Yesterday I started watching a TV show called The Mindy Project. It’s been on TV for a couple of seasons, so I thought I would give it a test run. I absolutely LOVE it.

In one of the first episodes Mindy, the slightly dysfunctional and all too relatable leading lady set on self-reform, says:

“It’s so weird being my own role model.”

And I stopped in my tracks. In fact, I opened Photoshop right then and there and designed and printed off the quote so I could put it on my wall. The more I thought about the quote, the more I started to analyze why it resonated with me so much. What was so powerful about this kind of declaration?

Well, first off, a leading lady who is self-empowered, successful (both academically and in her career), and is a woman of color, said it. Second, I think it was the first time I had my personal outlook clearly articulated in one sentence.

You’ve probably all heard the saying, “Comparison is the thief of joy.”

I happen to agree with this wholeheartedly.

Personally, I’ve always had a huge struggle with comparison. I’m hugely competitive, and I like to win. Always. This isn’t inherently a bad thing, but what I’ve had to work on (specifically during the past couple of years) is reminding myself that to be constantly comparing myself actually distracts me, and never empowers me.

Gathering inspiration from someone is one thing. But staring at their lives and thinking, “What the hell? How come she gets to do that and I don’t!?” or “Why is their life so perfect when I can’t seem to get anything together!?” is destructive.

As a Christian, I don’t believe anyone was created without a God given purpose. We are made to succeed and empower each other. Maybe that success means making people smile every day as a street performer. Maybe that means working to represent ethical commerce on Wall Street. Who knows? But I don’t think anyone is without a calling.

I’ve said it before, but the past couple of years were rough. It wasn’t until a breaking point last September when I finally decided to start living my life with myself as the primary author. And one of the best reinforcements of my decision was my backpacking trip.

Having weeks of alone time can give you clarity that is hard to beat. I think it was then that I really began recognizing that, if I was going to be living on this earth for the next 70 years, I was going to have to start making my own decisions.

No more looking around at what other people were doing. No more seeing pictures on Facebook and thinking, “Really!? What have I accomplished that can even half compare to THAT?” No more unhealthy comparison.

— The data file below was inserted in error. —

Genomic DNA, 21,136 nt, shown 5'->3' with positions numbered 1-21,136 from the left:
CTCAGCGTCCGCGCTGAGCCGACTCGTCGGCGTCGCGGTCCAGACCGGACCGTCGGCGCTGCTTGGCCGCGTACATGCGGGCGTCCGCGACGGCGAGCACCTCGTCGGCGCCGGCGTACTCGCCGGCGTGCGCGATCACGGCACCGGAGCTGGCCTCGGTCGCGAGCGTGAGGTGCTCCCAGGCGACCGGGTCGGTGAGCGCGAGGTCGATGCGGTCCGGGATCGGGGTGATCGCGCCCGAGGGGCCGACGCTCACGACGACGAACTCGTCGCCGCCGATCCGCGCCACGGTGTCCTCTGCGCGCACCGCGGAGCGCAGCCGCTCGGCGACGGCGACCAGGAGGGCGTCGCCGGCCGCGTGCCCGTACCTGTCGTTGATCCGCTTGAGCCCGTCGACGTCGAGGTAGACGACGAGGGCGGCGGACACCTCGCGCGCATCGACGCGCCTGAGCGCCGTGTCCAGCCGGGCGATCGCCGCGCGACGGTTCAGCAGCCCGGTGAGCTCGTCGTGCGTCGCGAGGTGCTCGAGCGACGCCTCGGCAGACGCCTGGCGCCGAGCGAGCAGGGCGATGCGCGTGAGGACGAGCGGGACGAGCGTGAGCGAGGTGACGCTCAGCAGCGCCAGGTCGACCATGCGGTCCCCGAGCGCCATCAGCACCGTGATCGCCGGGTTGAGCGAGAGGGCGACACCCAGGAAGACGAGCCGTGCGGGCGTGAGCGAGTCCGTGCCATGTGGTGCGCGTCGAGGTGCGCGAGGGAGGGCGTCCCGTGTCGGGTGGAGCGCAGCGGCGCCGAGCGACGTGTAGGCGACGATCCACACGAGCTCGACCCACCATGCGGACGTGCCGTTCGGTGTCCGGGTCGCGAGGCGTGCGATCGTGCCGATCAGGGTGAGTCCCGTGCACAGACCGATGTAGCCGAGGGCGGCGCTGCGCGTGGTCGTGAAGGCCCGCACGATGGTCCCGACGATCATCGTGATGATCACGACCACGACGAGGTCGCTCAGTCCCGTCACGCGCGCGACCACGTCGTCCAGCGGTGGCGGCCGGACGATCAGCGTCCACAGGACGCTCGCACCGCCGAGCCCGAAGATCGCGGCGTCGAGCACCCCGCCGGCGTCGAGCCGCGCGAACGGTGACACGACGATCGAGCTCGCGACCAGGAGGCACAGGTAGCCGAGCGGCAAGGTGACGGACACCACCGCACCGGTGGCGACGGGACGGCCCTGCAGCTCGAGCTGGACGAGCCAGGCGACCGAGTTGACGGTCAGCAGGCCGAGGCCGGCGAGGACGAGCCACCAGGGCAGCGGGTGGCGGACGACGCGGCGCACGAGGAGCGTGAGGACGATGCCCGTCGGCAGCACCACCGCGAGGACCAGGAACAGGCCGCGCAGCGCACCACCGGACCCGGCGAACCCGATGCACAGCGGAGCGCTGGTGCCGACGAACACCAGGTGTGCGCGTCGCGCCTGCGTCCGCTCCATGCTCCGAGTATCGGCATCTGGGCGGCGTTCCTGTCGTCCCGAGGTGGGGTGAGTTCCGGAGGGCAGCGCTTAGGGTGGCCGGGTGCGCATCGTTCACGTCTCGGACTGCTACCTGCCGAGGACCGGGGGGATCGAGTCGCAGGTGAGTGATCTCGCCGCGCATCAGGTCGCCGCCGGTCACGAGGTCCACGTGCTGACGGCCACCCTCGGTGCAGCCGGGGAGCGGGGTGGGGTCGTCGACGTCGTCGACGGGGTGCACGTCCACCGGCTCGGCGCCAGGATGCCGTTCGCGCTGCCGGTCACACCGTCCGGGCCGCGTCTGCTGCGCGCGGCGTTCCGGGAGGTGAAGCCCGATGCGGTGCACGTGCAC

With the teen girls I nanny, I really try to talk smart about body image and loving yourself in all capacities. I remember being that age, and how hard it was to find someone to tell me it was okay to be smart AND beautiful AND confident. It always seemed like you had to choose between the three.

This week, we were talking about body image and how nobody’s perfect, specifically in regards to Instagram. It’s hard, because in social media people only post the good pictures of themselves. Leaving my teen girls comparing themselves to a standard of everyone’s “perfections” and nobody’s real selves.

We’ve had some really awesome talks about how important it is to focus on succeeding to our own standards (eating healthy, staying active and taking pride in our bodies) rather than looking at posts and trying to fit into other people’s molds.

It’s definitely a challenge. But instead of looking at other people’s lives, let’s take a second and look at our own. What do I have to celebrate? What have I achieved? I don’t care if it’s as “insignificant” as making it through middle school. That is an achievement!

The only person I should be comparing myself to is myself. I am my own biggest competition. My own role model. Let’s gather inspiration from others, instead of projecting negativity rooted in insecurities. Because tearing other people down (even just mentally) is only going to leave us bitter and angry – I speak from experience.

There is so much freedom in being able to embrace our own success. To look back on our own lives and saying, “Wow, look how far I’ve come! Remember when I used to be afraid to ask out random strangers? Now I ask people out all the time!

Ok, that’s a weird example. But, you get the point! Let’s start celebrating our selves and start looking at how we can be our own role models. Our dreams have power! Let’s not let someone else’s tabloid keep us from writing our own New York Times Best Seller.

Let your eyes look right on [with fixed purpose], and let your gaze be straight before you. Proverbs 4: 25

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Dust From The Ground

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Glasgow, Scotland

What makes a life memorable? With today’s world of online clutter, award winners, inspirational people and political voices,  it’s hard to really know what impact even means, anymore.

But, a couple of days ago, I read an article about a girl who died when she was 22. She didn’t have any Nobel Peace Prizes or Olympic gold medals. What she did have, were friends who were willing to write her story after she was gone. And, as I scrolled through the piece, tears started to fill my eyes. After I was done reading, I had to stop and ask myself, “Why does this matter? I’ve never even met this person. So, why am I mourning?”